Background—The value of magnetic resonance cholangiopancreatography (MRCP) is under debate.
Aims—To assess the diagnostic accuracy of MRCP and endoscopic retrograde cholangiopancreatography (ERCP) and to determine whether MRCP may help to prevent unnecessary interventional procedures.
Methods—Eighty six patients with suspected common bile duct obstruction who presented between January and December 1996 were enrolled. Twenty six were excluded due to anatomical reasons or because MRCP or ERCP could not be performed successfully. Results of MRCP were interpreted by two radiologists and a gastroenterologist unaware of clinical diagnosis. Final diagnosis was determined by ERCP and histopathological findings or a follow up of at least 12 months.
Results—MRCP images of diagnostic quality were obtained in all 60 patients. Thirteen patients had a clear bile duct. Sensitivity and specificity for the detection of any abnormality (n=47) were 89% and 92%, and for the detection of malignancy (n=27) 81% and 100%, respectively. These results were equivalent to the respective figures of ERCP (91% and 92% for any abnormality, and 93% and 94% for malignant diseases).
Conclusions—MRCP is as sensitive as ERCP in the evaluation of bilary tract diseases. As the specificity of this non-invasive technique is close to 100%, MRCP may prevent inappropriate invasive explorations of the common bile duct and pancreatic duct.
- bile duct obstruction
- magnetic resonance cholangiopancreatography;
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Accurate methods of detecting common bile duct and pancreatic diseases in patients with obstructive jaundice are important to both surgeons and endoscopists. At present, endoscopic ultrasonography (EUS) and computed tomography (CT) although non-invasive diagnostic tools, are not always sufficiently sensitive.1-3 Endoscopic retrograde cholangiopancreatography (ERCP) still is the gold standard for exploration of the biliopancreatic region. Nevertheless, ERCP is associated with significant complication rates.4Therefore, there is a clear need for a less invasive, safe, and highly sensitive diagnostic procedure for patients with suspected bile duct or pancreatic duct abnormalities.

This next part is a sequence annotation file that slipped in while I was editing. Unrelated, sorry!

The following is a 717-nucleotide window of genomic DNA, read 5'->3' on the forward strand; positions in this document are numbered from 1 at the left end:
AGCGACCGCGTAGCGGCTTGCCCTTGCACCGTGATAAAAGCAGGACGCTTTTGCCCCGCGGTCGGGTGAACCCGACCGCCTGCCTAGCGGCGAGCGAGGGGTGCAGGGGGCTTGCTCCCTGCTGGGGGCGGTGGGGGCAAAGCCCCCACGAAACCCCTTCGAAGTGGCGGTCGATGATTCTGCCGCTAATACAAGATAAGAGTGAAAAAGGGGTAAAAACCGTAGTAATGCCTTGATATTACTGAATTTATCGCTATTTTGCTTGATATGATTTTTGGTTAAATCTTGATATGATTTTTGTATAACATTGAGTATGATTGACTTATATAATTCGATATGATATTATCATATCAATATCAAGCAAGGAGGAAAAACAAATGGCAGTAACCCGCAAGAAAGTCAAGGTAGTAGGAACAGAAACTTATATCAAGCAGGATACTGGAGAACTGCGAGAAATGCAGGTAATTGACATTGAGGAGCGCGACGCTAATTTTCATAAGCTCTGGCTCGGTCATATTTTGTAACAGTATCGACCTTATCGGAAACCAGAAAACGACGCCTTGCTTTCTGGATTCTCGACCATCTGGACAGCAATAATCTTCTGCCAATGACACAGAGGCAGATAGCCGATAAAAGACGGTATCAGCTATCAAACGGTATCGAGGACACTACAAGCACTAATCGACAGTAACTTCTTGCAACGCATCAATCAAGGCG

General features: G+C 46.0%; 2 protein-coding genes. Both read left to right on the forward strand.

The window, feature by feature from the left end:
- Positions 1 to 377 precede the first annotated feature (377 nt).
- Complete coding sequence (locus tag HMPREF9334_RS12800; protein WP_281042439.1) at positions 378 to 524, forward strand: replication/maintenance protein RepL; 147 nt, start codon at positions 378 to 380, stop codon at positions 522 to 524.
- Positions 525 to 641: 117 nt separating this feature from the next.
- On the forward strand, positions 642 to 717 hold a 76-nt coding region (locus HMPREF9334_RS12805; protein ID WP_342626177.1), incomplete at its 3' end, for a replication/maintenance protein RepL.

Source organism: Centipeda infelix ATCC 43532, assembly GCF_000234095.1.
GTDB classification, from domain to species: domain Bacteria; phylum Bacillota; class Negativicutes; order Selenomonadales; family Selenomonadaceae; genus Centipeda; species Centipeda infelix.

The development of fast imaging sequences and the improvements in the quality of abdominal images have generated a new interest in magnetic resonance evaluation of biliopancreatic diseases.5Magnetic resonance cholangiopancreatography (MRCP) is a recently described, completely non-invasive technique that provides projectional images similar to those of ERCP without administration of contrast agents (fig 1). Recent technical developments have led to notable improvements in this field with a surprising clinical acceptance by gastroenterologists. The accuracy of MRCP in diagnosing common bile duct diseases has been evaluated by several authors.6 7Nevertheless, larger comparative studies evaluating MRCP and ERCP in patients with obstructive jaundice are not available. Thus, the respective roles of MRCP and ERCP in the diagnosis of common bile duct diaseases are not well defined.